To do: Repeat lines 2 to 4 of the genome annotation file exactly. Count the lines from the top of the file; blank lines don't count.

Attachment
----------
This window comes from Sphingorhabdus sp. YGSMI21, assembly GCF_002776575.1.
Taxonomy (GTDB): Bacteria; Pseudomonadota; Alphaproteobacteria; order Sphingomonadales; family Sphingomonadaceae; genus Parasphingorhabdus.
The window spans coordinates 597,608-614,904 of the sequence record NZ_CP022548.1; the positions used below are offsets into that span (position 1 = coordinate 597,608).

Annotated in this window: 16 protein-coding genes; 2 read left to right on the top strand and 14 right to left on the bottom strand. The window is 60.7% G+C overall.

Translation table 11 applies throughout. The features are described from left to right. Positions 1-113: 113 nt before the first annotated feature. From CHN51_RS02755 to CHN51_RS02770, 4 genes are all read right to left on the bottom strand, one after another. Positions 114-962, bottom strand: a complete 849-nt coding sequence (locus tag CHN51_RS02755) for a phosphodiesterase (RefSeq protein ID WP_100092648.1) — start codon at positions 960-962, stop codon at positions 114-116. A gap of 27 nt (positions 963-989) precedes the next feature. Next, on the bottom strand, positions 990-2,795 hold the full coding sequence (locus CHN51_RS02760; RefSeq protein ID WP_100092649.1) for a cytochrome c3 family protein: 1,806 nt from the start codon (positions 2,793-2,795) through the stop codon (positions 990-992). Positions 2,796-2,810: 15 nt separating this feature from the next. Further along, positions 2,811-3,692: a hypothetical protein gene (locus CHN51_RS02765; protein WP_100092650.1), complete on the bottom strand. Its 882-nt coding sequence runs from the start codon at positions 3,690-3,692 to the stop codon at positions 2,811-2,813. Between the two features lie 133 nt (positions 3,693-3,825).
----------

Taxonomy (GTDB): Bacteria; Pseudomonadota; Alphaproteobacteria; order Sphingomonadales; family Sphingomonadaceae; genus Parasphingorhabdus.
The window spans coordinates 597,608-614,904 of the sequence record NZ_CP022548.1; the positions used below are offsets into that span (position 1 = coordinate 597,608).

Annotated in this window: 16 protein-coding genes; 2 read left to right on the top strand and 14 right to left on the bottom strand. The window is 60.7% G+C overall.